slim.JPGI recently had the good fortune to listen to one certain song, which put much into perspective, while preaching truth and honesty. A song which shed light on bitter realities and the hypocrisy that has gnawed its way in all of us, creating a world of illusion and distrust.

Thank you, Eminem, for being the beacon of light.

The song that shook my core was none other than ‘The Real Slim Shady’ by rap vocalist Eminem. I ask to be pardoned by all those who consider me a pre-historic being for having heard the track so late. My knowledge of rap is limited. However, my knowledge of English isn’t that bad and while listening to the lyrics of the above-mentioned song, I felt suffocated within those words of brutal reality.

The song was realised in 2000, the first single off the album The Marshall Mathers LP, which went onto become Eminem’s first chart breaking success. Hailed as a novelty rap, many missed the parody that Eminem has successfully managed to emboss in this track. It is a critique of manufactured pop music and parodies several of its features including a repetitive chorus; an aspect that rap music is not prone to.

The Real Slim Shady’ has aroused much attention and agitation regarding the various insults that were hurled along with name-dropping. Pamela Anderson, Will Smith, Britney Spears – they all come under the spotlight whilst Eminem harks to us all to ‘please stand up’. We all have a Slim Shady within us.

Not too often do we encounter such telling of truth. There might be several other songs with even more explicit and candid lyrics; however, it is not the lyrics that I argue, but the very attitude that the song portrays. Filled with an air of haughtiness and an attitude of absolute disinterest, the philosophy behind the song would be to simply not care. That too, said in even finer terms.

Yes, the song has explicit lyrics. Yes, the song speaks of explicit scandals. Yes, a new leaf is added to the dictionary of abuses and insults.

Path breaking, some argue. Revolutionary, others say.

To me it seems a cheap way to receive fame and adulation. And if the deal has an included ‘He doesn’t give a damn!’ all the better.

Eminem justifies his ravings as being one who has the courage to speak publicly on topics that we dare discuss only in our living room. Well said. However, should there not be a line between the private and the public? Does music have to resort to cheap thrills in order to climb the Billboards?

I apologize in advance if I step into the web of hypocrisy and prudishness. Being a fairly liberal and candid person myself, I wonder where the need arises to fling insults and hurt sentiments on a public platform. Where such degraded insults are bound to affect some, the attitude of not caring is another pertinent dynamic of the song. In combination, the lyrics and the attitude conveyed, create a potent mix.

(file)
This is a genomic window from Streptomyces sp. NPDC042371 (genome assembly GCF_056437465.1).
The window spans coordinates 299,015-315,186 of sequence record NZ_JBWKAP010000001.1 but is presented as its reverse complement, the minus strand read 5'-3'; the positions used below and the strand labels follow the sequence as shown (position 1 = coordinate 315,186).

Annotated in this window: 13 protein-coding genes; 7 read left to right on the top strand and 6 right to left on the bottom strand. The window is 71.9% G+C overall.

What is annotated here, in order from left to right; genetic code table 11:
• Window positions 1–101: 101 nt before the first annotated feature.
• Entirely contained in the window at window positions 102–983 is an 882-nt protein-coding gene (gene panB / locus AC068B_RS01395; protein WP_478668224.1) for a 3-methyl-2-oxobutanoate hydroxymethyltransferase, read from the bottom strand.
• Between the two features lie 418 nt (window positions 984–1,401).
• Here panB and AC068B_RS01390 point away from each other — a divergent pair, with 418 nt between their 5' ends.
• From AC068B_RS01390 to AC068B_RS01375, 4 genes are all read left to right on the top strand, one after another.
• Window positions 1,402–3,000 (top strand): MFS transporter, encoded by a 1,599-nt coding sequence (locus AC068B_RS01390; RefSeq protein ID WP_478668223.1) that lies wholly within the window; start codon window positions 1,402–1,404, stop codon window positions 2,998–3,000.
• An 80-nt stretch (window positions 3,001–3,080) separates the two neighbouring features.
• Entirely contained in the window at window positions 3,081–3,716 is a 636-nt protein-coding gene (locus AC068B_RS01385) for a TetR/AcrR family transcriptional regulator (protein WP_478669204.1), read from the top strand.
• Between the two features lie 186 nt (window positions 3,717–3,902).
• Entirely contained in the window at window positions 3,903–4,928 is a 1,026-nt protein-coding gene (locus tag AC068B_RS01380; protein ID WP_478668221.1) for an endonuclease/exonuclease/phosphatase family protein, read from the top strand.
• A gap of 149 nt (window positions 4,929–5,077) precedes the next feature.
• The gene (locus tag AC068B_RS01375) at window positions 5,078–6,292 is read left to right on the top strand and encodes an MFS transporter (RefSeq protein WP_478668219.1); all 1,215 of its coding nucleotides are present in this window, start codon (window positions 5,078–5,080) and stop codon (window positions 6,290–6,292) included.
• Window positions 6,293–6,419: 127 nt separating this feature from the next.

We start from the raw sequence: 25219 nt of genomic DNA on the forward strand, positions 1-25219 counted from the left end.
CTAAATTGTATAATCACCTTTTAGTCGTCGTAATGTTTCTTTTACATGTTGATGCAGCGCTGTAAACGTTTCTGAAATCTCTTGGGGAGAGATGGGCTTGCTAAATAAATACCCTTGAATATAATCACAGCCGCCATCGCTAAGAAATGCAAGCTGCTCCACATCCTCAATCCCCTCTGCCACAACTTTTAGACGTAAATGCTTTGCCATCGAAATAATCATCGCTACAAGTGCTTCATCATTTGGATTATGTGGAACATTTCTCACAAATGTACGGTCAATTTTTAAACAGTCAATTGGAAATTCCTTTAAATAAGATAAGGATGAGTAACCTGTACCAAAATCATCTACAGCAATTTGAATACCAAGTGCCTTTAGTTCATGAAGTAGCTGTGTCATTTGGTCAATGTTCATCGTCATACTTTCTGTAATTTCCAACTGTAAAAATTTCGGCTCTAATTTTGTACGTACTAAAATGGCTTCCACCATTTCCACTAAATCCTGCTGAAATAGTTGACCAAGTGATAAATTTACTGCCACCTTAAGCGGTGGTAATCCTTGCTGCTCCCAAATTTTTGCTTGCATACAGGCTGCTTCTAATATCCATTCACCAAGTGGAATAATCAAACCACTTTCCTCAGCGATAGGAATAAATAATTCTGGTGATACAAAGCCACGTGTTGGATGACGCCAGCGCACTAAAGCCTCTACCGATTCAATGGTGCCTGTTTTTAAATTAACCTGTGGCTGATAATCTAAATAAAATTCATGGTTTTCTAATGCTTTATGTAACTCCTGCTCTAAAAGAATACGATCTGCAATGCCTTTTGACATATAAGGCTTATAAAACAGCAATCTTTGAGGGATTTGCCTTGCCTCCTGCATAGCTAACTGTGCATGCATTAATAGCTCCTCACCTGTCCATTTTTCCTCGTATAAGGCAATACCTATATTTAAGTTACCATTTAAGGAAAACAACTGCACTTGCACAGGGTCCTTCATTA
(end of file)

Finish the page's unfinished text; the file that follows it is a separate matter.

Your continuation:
Eminem speaks of how there are imitators of Slim Shady everywhere. I wouldn’t doubt his statement. With rocketing album sales, and the portrayal of superiority as cool, there would be a million tiny Eminems all over. This would soon result in teen Eminems and big Eminems. I can only picture the future as one on a canvas. A world of hate and spewing abuses coloured with flecks of Slim Shady. Truly, wouldn’t that be a day to look forward to?

I abhor the manner in which Eminem has so candidly spoken about women. The only achieved acts that he mentions of the fairer sex are sexual. And then he goes onto say ‘Feminist women love Eminem’. I would consider this another parody of his, on his own self and the patriarchal and immoral ways that he does exhibit.

Inspite of this song being flanked by a Grammy and other awards, I fail to understand how this song gained as much popularity as it did. From when has culture been reduced to hate-filled messages ‘sugarcoated’ with individuality? From when has individuality been a weapon to step onto private lives? From when did decorum and respect disappear, wherein the only functions that a woman may perform are sexual and the only aspect that a man may show is arrogance?

I still don’t believe that the only way to portray courage and bravery could be at the cost of others. Being frank and being crudely impolite have a fine line drawn between them. And Eminem has successfully managed to shred that line and proclaim it as persona.

Eminem is threatened by the impending number of imposters who imitate him. Frankly, I feel that Eminem has a lot more to worry over than that. If music is supposed to be the bridge, the uniting factor between countries, races, religions and more, it is songs like this that give rise to a hostile future.

Music could be a lot more without insult hurling and name-calling.

Eminem, are you listening? There really is a Slim Shady in each one of us.

Shayoni Sarkar